STEAMBOAT PROW We used the next day for R&R and travel, with another 4 hour drive to the White River Campground at Mt. Rainier National Park. We set up the truck in a camp spot with the gracious approval of a ranger; technically the campground didn't open until the next day. One of the best additions to our truck camping arsenal is a Zodi hot shower, and we emerged from the shower privacy pop up destinkified with fluffy hair, with plenty of time to lounge, eat dinner, sip Bailey's and enjoy a legal campfire. Mentally and physically we were ready the next morning to tackle blazing reflective sun and continuous climb. I had skied the Inter Glacier a few weeks before and the melt off was progressing well, but there is still an amazing amount of snow for this time of year, steady from 5400' elevation on. Although the river was emerging from the snow at Glacier Basin, we were still able to avoid wet feet by simply walking up the snowfield for a bit. Climbers and skiers were out bigly time, which made for a good boot track all the way up to about 9100 feet. We paid constant attention to multiple layers of sunscreen and sun protection. My daughter was dragging a bit on the steeper section of the Inter glacier (cracks are starting to show) as this was really her first climb of the season, but after a break at 8100' she felt fine all the way to Steamboat. I was feeling great until I had to kick steps for the last 600 feet or so in my trail runners, with the varying snow conditions eating up a bit of energy. However, the section was short and when we arrived at Steamboat (9700') the weather was perfect; not too hot, not too chilly, conducive to lounging for an hour and a half soaking in the 360 degree views. The Emmons and Winthrop glaciers slapping us in the face ahead (with numerous ski tracks and the Emmons climbing route clearly visible), Little Tahoma knife edged to the left, rising out of gleaming white and shadowy cracks, and views north to Mt. Baker and Glacier Peak, gazing down on the Mt. Ruth prominence (8700'), which my daughter had visited a few years prior. We could have spent all afternoon up there but the evening hours were approaching....we reluctantly hopped back on the glacier and plunge stepped our way down, marveling at our descent speed versus the climbing speed. The snow was even good enough to set in a glissade track, and we did just enough to avoid frost bitten buttocks. Lickety split we were back at Glacier Basin, and our further descent to the waiting food and beverage laden vehicle was just as quick. This day entailed 14 miles and 5300 feet of elevation gain and loss, just enough to know we did some work but not enough to detract from eye popping views, perfect weather and conditions. Two parks, two totally different eco zones, two totally different color schemes, one day of cleanliness and relaxation, how could it get any better?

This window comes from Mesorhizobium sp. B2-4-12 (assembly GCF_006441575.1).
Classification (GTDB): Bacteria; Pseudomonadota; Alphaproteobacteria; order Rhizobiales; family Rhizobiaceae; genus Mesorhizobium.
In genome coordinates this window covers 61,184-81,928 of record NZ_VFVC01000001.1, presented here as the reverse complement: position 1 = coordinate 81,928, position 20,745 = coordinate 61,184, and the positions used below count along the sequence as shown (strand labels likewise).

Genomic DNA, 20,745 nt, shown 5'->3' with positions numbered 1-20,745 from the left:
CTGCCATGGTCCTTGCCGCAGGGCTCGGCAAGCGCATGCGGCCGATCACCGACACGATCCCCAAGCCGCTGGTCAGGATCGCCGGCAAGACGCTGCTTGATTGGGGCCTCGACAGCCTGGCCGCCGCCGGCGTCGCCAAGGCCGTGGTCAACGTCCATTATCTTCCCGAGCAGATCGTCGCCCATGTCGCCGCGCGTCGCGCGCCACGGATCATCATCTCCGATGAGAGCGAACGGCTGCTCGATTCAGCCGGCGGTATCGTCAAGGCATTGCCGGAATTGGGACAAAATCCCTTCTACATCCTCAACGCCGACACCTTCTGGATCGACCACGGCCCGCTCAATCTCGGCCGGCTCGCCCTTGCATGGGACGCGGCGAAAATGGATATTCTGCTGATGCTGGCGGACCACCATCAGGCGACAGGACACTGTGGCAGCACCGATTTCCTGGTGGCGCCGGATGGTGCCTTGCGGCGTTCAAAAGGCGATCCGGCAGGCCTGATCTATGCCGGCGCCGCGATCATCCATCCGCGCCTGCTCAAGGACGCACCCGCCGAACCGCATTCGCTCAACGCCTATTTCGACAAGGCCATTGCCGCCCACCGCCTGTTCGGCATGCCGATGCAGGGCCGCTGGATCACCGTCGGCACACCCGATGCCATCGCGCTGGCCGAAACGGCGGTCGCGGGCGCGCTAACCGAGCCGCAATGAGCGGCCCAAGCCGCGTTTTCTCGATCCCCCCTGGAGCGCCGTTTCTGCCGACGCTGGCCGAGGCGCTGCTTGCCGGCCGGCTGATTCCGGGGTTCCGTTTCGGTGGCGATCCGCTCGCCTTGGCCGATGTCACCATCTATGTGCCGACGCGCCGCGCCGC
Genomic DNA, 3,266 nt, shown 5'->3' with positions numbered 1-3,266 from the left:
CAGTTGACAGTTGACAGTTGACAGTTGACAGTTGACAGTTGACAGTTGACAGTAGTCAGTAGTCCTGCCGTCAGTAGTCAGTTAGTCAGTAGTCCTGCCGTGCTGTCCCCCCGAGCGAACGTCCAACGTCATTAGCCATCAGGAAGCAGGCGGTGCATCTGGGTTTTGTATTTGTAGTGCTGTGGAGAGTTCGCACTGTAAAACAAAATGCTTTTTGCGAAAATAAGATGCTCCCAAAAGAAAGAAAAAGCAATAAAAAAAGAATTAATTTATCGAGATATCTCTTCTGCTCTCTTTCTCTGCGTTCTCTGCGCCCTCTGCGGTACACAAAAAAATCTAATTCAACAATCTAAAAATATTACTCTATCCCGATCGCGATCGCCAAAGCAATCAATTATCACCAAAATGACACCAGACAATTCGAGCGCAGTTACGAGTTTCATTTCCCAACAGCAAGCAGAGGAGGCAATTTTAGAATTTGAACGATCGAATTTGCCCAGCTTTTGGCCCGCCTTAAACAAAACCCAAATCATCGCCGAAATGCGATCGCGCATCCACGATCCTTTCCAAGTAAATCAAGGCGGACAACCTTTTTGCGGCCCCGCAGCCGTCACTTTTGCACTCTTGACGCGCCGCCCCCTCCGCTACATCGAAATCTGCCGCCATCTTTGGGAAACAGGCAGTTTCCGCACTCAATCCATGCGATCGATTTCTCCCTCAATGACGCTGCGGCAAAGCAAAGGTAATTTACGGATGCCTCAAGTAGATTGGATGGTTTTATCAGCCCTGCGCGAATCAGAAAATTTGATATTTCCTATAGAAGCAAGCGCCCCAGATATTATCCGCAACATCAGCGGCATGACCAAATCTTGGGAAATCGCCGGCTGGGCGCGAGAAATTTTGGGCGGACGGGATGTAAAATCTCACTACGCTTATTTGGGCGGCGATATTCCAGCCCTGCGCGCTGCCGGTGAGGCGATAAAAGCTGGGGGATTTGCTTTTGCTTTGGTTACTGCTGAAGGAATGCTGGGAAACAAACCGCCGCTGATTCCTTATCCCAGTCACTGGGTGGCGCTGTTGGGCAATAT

(Caution: glacier travel should not be taken lightly, one should have the knowledge and skills necessary. Conditions on the Inter this early in the season were mild enough for unroped climbing and skiing by experienced outdoors afficionados, although crevasses were just starting to show themselves. We witnessed a group of 3 glissading towards the opening cracks, obviously not checking their position on the climb. Exercise good judgement and don't recreate on a glacier if you don't know what you are doing)